Home Page Those that can, do - those that can't, ask for a survey to tell them what to do 14/09/12

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Matthew Hancock
Your Local MP

Hart of the Matter

The digital world has created a lot of boom industries, not all of them very stable, but, around here at least, the booomiest one has to be that of the surveyor.

I don’t mean the chap who goes out with a theodolite and creates maps, nor do I mean the sort who sits in an office with letters after his name and makes a good deal of money out of property transactions.

I mean the sort who stands in the street and asks your opinion, who facilitates a focus group, who formulates endless questions and then analyses even more endless answers, and who eventually earns goodly sums of cash by putting together projects to encompass all of the above.

In business they are called market researchers. In politics they are called pollsters. But in national or local government this sort of thing is called a survey, so I guess the people who do it are surveyors.

Most of them come from some sort of academic connection, whether they be directly a part of a college or university, or whether they be a private company set up to fulfil the work on behalf of such faculties or departments.

Most Haverhill residents must be aware that we have seen quite a lot of these people in the last decade. In fact, to put it alliteratively, we have suffered a surfeit of surveys.

It had to happen eventually that I became part of one. Having assiduously avoided participating in any, my time came at a meeting in Haverhill on Monday night, when I was sucked in by those little personal voting devices where you all press a button and the result of the vote comes up immediately on screen. It’s rather fun and I couldn’t resist it.

In that, I differed from half the members of the public who attended the meeting and, who, having spent two hours protesting, arguing and complaining about an issue which had arisen partly because residents did not engage with a survey, decided to go home to avoid taking part in another one.

Really, you cannot complain about what happens if you had a chance to affect it and didn’t. ‘You’ve tried hard not to,’ I hear you cry. Well, I’m different. I’m a journalist and we are not supposed to take sides in public. Having a view from the sidelines is all very well, but once you take part you can be accused of favouring one side or another.

However, anonymous voting is another matter, and so I gave it a go. I rather wished I hadn’t afterwards because, as so often happens, none of the multiple choice answers we had to choose from seemed quite right and you can’t be constructive in a survey by continually pressing ‘none of the above’.

So I got to wondering what all this surveying is for. Is it to make the public feel more involved in decision-making? If so, it fails signally, as was shown earlier during the meeting. Is it to find out what people really want? If so, you need more than three or four choices because everyone is different and there are thousands of shades within each viewpoint which are not accurately represented.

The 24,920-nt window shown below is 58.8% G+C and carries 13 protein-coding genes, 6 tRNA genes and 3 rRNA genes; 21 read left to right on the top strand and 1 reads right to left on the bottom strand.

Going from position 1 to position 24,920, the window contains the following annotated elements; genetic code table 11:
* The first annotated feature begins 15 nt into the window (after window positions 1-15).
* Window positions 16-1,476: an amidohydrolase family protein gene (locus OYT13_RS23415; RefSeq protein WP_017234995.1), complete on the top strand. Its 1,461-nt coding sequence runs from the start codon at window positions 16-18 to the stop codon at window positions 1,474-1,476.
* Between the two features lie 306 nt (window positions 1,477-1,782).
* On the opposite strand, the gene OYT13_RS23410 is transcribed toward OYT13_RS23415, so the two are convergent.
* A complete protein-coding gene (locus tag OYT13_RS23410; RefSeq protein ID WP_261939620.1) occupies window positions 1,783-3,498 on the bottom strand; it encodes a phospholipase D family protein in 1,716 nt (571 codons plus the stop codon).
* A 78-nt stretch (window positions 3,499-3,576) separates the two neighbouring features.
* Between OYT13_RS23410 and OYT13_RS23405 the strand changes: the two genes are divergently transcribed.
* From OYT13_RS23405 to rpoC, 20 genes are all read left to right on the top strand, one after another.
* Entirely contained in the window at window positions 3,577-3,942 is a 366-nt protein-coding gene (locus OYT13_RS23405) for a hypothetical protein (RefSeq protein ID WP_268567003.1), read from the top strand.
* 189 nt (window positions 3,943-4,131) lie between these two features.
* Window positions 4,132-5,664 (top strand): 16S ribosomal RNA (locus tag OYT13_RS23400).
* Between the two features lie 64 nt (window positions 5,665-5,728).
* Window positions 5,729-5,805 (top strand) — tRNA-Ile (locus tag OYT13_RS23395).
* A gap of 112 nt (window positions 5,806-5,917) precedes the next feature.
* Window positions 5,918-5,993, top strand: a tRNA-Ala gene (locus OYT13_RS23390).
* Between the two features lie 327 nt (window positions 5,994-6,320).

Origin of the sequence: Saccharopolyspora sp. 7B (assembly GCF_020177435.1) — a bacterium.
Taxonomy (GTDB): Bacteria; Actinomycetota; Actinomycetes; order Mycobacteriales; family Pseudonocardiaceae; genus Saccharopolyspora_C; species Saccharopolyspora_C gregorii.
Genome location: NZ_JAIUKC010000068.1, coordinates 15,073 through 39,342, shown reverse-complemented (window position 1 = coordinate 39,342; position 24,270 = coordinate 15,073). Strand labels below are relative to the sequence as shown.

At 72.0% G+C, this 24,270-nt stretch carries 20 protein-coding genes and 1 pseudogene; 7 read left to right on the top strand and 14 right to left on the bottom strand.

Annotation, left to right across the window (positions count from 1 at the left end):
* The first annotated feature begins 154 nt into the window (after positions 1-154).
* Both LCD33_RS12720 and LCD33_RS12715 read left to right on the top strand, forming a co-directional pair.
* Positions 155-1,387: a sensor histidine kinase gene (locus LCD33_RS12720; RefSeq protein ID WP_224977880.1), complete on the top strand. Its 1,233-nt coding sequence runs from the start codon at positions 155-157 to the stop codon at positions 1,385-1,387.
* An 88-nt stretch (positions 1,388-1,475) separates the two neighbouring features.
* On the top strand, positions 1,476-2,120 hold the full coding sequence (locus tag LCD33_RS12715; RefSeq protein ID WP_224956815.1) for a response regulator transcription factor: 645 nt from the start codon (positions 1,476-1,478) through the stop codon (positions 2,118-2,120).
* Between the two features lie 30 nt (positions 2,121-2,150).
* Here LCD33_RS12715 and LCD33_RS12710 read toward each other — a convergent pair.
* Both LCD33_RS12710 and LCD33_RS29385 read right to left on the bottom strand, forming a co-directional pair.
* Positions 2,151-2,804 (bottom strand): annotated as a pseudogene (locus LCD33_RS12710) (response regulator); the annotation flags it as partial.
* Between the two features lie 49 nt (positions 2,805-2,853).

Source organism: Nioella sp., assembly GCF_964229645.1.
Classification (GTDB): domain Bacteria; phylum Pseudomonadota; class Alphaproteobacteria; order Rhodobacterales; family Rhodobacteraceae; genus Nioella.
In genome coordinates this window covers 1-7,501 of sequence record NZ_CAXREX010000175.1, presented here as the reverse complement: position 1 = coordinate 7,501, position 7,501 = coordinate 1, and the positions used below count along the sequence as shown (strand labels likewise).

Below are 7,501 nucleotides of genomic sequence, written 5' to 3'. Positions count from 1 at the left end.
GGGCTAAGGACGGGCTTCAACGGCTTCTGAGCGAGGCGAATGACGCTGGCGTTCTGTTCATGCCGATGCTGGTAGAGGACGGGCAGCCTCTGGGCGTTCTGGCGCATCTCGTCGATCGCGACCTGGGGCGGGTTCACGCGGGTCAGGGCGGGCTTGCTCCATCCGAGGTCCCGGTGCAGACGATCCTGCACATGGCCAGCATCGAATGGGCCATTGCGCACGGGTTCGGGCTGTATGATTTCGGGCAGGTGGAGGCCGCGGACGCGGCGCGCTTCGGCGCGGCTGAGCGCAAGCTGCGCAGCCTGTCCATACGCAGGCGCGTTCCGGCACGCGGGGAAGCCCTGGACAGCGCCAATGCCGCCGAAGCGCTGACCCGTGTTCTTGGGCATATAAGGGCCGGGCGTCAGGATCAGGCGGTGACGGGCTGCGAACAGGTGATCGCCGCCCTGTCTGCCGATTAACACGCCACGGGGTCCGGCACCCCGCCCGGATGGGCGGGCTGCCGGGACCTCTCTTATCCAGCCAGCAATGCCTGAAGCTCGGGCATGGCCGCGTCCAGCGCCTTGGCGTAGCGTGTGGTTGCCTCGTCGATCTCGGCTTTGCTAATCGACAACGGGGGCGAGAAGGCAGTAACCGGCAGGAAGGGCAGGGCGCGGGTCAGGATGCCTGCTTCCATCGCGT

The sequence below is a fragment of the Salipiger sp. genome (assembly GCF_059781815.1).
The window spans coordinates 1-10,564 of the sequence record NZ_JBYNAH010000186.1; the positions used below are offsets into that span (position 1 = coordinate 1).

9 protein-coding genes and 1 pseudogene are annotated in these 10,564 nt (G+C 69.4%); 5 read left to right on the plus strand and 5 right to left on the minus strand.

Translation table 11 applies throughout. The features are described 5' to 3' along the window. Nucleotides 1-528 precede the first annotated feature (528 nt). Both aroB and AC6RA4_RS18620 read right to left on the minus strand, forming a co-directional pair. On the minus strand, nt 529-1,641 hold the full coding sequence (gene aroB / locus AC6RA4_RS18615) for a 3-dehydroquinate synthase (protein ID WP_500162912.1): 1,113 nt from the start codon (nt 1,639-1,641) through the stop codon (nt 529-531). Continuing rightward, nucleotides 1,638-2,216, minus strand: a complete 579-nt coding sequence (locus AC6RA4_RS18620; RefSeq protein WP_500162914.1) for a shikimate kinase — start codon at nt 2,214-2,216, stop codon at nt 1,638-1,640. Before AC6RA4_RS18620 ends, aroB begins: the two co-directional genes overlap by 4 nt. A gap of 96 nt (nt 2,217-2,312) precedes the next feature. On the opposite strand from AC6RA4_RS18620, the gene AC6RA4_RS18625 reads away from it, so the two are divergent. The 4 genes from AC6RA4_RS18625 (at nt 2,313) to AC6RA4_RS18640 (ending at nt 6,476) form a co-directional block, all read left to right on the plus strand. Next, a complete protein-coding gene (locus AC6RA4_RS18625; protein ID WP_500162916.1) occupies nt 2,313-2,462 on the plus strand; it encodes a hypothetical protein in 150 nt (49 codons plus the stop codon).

Is it to make things more democratic? That is the biggest failure of all, because democracy is about electing representatives to make these decisions for you.

Maybe technology is so immediate now that we can, in theory, go back to the old agora of Athens where everyone would gather and vote on something. The problem is that the idea was a Utopian image which created a very enduring ideal, but one which is not really practicable. We can’t have a referendum on every little issue, and if we did we would get some horrendous results.

Anyway, referendums always pose the difficult question of who formulates the questions. You can get any result you want if you choose the right questions. After all, virtually everyone at the meeting voted in favour of a towaway system to stop illegal parking in High Street.

No, I think surveys are aimed at shifting responsibility, so that governments can turn round when things go wrong and say that was what you told us to do – it’s not our fault. In other words, they are about electoral survival.

I often wonder what it is like to become a councillor or an MP. You stand for election because you want to ‘make a difference’. You have ideas about what should be done. Then you sit down with other councillors or MPs and find their ideas are very different from yours and you come up against corporate decision-making and collective responsibility.

Soon you are voting against something you stood for, and in favour of something you were opposed to, just because it has become politically desirable or electorally necessary.

There has been a lot of hot air exhaled about how democratic the ONE Haverhill board is. Monday’s survey was carried out by ‘surveyors’ on behalf of ONE Haverhill, trying to find out what people think the priorities are for spending in the community budgeting process of which Haverhill is a national pilot.

I can’t imagine what the ‘surveyors’ found out from the inane questions we were required to answer. Quite frankly, if the members of the ONE Haverhill board don’t know by now what the town’s priorities are, then maybe they are the wrong members. Let’s just get on and do it.

David Hart
David Hart revives his personal take on the week in Haverhill, covering everything from major town developments to what we do with our rubbish.
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